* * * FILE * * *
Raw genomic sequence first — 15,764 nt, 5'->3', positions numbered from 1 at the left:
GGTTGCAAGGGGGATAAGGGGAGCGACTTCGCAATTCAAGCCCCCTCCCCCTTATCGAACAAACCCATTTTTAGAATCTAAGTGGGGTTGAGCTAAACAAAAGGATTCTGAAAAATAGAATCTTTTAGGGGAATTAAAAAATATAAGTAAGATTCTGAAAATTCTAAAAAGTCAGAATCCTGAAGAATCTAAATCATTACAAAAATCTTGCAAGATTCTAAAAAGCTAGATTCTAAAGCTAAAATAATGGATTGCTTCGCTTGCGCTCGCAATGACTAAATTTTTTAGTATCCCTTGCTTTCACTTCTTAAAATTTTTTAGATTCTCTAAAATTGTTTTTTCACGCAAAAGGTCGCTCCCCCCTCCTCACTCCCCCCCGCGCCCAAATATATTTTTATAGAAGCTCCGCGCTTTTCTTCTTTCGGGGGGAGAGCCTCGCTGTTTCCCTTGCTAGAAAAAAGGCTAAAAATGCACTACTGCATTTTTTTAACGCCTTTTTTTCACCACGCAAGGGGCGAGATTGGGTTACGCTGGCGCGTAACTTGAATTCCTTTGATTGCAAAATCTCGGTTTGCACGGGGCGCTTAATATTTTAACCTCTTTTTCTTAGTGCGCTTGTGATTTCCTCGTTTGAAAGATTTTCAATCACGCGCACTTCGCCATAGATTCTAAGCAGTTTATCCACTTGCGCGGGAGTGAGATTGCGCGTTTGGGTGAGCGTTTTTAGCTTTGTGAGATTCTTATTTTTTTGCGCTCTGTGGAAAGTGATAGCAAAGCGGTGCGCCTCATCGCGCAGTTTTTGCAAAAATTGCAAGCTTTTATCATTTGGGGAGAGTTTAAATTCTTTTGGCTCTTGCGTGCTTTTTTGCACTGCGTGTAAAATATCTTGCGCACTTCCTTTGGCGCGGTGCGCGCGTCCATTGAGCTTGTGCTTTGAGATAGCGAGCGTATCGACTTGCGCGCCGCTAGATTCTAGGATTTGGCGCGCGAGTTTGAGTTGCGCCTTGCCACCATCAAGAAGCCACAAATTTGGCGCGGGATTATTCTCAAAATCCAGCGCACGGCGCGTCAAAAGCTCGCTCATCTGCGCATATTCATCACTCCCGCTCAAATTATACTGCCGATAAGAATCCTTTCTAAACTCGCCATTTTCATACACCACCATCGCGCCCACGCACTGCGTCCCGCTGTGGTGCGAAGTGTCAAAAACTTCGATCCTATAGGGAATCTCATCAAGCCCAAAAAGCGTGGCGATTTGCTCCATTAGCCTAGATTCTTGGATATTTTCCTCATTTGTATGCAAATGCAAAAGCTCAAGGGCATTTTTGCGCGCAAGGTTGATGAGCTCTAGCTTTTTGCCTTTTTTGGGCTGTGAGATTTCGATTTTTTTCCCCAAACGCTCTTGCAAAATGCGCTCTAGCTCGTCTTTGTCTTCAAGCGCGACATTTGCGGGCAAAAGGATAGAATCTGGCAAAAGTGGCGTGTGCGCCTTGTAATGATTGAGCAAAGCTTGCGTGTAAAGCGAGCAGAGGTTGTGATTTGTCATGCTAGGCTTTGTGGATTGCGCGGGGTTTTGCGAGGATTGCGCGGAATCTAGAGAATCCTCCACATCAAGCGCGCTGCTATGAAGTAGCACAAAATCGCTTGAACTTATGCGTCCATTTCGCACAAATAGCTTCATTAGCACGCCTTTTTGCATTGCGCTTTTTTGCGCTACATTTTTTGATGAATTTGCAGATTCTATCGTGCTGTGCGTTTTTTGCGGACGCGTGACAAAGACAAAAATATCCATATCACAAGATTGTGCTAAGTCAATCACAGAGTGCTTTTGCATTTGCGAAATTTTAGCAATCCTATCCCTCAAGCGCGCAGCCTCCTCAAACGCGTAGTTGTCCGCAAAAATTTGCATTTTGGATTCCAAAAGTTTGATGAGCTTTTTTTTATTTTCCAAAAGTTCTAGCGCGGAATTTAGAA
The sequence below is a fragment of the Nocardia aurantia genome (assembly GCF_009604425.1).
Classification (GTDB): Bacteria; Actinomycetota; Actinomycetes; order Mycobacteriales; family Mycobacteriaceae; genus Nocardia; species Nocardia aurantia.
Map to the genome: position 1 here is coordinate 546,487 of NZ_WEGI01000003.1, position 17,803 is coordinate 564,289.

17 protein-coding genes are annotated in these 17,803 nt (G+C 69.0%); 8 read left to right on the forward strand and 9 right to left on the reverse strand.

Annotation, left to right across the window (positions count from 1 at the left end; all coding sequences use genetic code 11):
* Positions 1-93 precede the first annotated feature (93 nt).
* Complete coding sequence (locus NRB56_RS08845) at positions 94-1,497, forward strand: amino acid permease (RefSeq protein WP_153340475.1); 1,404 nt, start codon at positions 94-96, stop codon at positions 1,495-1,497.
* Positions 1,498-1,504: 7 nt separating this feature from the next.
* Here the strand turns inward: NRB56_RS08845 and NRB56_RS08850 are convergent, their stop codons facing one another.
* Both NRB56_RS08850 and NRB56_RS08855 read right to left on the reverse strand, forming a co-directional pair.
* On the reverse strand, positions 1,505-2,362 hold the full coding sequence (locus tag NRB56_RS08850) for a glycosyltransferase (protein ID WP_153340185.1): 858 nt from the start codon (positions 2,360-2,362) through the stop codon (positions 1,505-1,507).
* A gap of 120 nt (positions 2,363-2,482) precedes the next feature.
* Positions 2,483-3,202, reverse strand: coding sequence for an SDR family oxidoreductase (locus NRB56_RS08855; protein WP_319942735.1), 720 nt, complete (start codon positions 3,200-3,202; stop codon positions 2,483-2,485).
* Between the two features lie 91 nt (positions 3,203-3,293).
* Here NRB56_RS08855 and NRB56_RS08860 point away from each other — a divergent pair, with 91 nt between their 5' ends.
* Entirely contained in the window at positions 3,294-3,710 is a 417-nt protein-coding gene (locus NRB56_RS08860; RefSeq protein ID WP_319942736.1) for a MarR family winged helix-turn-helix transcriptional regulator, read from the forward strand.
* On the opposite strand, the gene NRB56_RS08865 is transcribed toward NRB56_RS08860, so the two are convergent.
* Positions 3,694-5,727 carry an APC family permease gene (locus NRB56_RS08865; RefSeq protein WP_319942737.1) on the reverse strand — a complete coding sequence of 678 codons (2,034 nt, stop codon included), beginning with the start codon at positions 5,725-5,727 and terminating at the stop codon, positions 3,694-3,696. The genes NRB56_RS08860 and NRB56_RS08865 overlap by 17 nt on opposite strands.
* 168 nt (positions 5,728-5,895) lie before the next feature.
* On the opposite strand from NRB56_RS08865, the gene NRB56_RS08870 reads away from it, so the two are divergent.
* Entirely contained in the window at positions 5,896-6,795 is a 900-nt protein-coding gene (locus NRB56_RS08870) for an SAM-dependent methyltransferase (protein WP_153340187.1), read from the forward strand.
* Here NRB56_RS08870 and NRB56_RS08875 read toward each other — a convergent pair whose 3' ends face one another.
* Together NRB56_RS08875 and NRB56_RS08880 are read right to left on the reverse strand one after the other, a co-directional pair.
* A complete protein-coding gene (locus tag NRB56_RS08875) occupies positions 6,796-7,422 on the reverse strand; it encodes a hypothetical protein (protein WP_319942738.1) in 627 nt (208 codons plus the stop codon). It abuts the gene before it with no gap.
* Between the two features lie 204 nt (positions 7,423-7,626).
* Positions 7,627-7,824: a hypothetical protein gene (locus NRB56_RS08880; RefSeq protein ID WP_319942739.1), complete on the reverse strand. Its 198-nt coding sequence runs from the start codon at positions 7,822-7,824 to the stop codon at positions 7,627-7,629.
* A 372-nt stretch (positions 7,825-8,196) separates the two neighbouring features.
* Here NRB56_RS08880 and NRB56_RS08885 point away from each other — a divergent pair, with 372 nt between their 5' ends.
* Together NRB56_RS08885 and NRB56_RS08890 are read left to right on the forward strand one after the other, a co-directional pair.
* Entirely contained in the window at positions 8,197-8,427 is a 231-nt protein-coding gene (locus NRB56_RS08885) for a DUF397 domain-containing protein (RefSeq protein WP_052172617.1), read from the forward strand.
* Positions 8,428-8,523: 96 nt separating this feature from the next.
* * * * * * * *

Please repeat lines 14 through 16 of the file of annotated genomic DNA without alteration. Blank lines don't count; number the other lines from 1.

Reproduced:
* A gap of 120 nt (positions 2,363-2,482) precedes the next feature.
* Positions 2,483-3,202, reverse strand: coding sequence for an SDR family oxidoreductase (locus NRB56_RS08855; protein WP_319942735.1), 720 nt, complete (start codon positions 3,200-3,202; stop codon positions 2,483-2,485).
* Between the two features lie 91 nt (positions 3,203-3,293).